From a few years of my experience I have realized that to get mastery on a subject, you need to put in persistent efforts over a very long period of time. That is precisely what we were told right from childhood, and I always thought I have failed to implement it.
I think while I got the right advice in childhood, I was not given the freedom to choose my field where I can put those efforts. This is nothing specific to me but given our education system, hardly any student gets that freedom.
We are constantly pulled in so many directions; it results into our attitude to look into multiple directions and over a short range.
Just like a nation which has to build its capacity to handle its security risks over a very long period of time, or the way a project needs a risk identification and mitigation strategy even before the risk indicates it’s presence; I feel an individual too should learn to build his or her capacity.
In my case this capacity building strategy has following steps.
1. Venture into several areas which interest me.
2. Try to get engaged into activities related to them.
3. After few years look back and reflect over areas where I managed to contribute significantly.
4. While doing all this, try to shed the pretense of an expert.
5. Every few months and years, try to evaluate the progress. Try to grasp my speed on learning and improvement. Constantly compare with the highest standards in that area.
6. Ignore irrelevant criticism, accept genuine one. Ignore cynical comments about self-perceived experts.
Interestingly, even before we get the basics of a subject well we start feeling like an expert in the subject. I don’t look at this as an undesirable thing, such a feeling often is the driving force that keeps us going, to preemptively contribute across areas. As times goes on and as we look into the depth of the subject we realise that our understanding of the subject is nothing but superficial, then you are in a better position to learn. This is a very crucial stage where one actually starts learning at a very high-speed.
When you realize that a task takes few years to learn, it’s indeed very disappointing. We need quick results over short-term. We don’t have patience to put in efforts for years. Even through an industry professional’s perspective it will sound as a ridiculous idea to put say a 2 years effort into learning a technology.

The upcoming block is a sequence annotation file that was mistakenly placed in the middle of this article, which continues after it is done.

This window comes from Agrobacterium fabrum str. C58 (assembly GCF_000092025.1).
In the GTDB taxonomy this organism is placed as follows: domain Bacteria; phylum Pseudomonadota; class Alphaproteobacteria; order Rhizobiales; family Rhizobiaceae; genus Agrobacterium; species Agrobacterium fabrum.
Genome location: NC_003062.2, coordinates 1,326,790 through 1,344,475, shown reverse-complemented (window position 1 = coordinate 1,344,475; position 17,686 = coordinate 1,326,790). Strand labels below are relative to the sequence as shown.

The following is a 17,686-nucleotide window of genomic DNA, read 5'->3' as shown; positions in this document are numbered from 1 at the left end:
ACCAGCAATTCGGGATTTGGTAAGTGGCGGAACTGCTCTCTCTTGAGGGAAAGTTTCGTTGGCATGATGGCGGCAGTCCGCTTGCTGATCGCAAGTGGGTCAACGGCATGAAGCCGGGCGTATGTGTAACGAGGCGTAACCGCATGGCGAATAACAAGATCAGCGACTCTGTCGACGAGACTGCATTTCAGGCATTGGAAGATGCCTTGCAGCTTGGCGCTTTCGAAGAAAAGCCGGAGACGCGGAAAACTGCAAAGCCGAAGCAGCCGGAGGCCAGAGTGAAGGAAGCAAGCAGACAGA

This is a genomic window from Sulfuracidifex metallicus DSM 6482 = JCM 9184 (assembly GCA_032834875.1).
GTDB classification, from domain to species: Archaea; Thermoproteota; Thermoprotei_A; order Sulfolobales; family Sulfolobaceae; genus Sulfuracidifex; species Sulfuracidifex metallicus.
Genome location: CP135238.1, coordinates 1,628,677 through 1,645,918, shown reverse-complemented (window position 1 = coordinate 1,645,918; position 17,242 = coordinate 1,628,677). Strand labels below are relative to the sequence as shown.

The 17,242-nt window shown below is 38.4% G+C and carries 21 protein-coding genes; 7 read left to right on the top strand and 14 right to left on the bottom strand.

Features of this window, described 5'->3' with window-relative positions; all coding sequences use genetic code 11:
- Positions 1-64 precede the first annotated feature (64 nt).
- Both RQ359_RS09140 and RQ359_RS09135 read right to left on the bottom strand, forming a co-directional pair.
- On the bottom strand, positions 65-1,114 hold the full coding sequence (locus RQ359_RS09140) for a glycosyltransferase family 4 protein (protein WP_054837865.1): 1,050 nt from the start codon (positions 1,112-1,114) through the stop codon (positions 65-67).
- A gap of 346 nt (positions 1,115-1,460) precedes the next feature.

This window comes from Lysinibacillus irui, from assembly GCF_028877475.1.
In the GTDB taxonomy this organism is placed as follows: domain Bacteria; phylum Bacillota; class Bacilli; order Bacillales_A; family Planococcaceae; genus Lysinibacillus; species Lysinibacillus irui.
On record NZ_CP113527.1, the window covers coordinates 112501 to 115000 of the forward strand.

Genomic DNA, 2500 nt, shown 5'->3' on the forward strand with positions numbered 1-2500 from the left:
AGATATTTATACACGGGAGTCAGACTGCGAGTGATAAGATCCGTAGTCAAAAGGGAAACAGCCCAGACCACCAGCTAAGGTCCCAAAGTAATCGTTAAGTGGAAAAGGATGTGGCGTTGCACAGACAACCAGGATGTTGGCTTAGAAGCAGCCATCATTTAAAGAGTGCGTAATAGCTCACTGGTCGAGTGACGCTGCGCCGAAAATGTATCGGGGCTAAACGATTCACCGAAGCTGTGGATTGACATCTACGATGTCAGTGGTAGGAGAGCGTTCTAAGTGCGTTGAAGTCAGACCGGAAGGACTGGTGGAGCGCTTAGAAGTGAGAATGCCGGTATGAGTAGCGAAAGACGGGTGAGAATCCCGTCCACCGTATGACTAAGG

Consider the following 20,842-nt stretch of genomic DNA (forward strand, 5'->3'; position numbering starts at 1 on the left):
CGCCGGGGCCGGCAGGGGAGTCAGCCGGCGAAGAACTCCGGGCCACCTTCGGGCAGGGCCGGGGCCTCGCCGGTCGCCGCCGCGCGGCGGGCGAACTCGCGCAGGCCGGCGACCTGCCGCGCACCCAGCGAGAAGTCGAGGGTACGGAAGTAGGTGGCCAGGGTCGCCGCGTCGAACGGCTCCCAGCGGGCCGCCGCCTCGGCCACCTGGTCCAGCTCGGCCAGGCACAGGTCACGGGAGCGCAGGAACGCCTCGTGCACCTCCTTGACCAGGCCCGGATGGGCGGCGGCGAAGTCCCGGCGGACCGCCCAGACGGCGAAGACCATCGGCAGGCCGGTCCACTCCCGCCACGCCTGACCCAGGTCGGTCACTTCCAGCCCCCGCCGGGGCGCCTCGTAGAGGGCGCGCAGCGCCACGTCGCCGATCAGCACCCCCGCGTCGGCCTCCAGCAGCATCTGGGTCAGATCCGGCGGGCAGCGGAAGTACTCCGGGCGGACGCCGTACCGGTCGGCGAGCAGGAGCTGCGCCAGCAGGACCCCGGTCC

It is true that in industry you have to be a quick learner. But the objective of that learning is usually making yourself sufficiently productive over a short period of time. Very few people have a long-term plan for their personal growth. After 2 years of experience and working on 3 different projects they might have learnt many things but their level of knowledge in those respective areas remain only at a superficial level.
What if I am so good that I really learn those subjects quickly and also with excellence? Most of the intelligent people falter at this line. Intelligence is not a rare thing. Every time you think that you are intelligent you must remember that there are 5 more people waiting outside the room who are more intelligent than you. Intelligence as a USP is very weak strategy because you know that there EXISTS many intelligent people than you.
The only thing that can differentiate you from a crowd is your years of experience. Also, there are so many people around who have same experience as you. Though experience is measured only in years, essentially how much have you learned in those years depends entirely on you.
In my opinion having a long-term plan helps. Perform well on you current project or task, but always try to figure out where you want to be 5 years ahead. Try to improvise on your current strategy with respect to that.
This is all personal experience. Especially my experience with writing. It’s only after 5 years that I realize importance of putting consistent efforts in one direction. It’s only after so many years I see an improvement that takes me to “average” level. Reaching a pinnacle will certainly take many more years.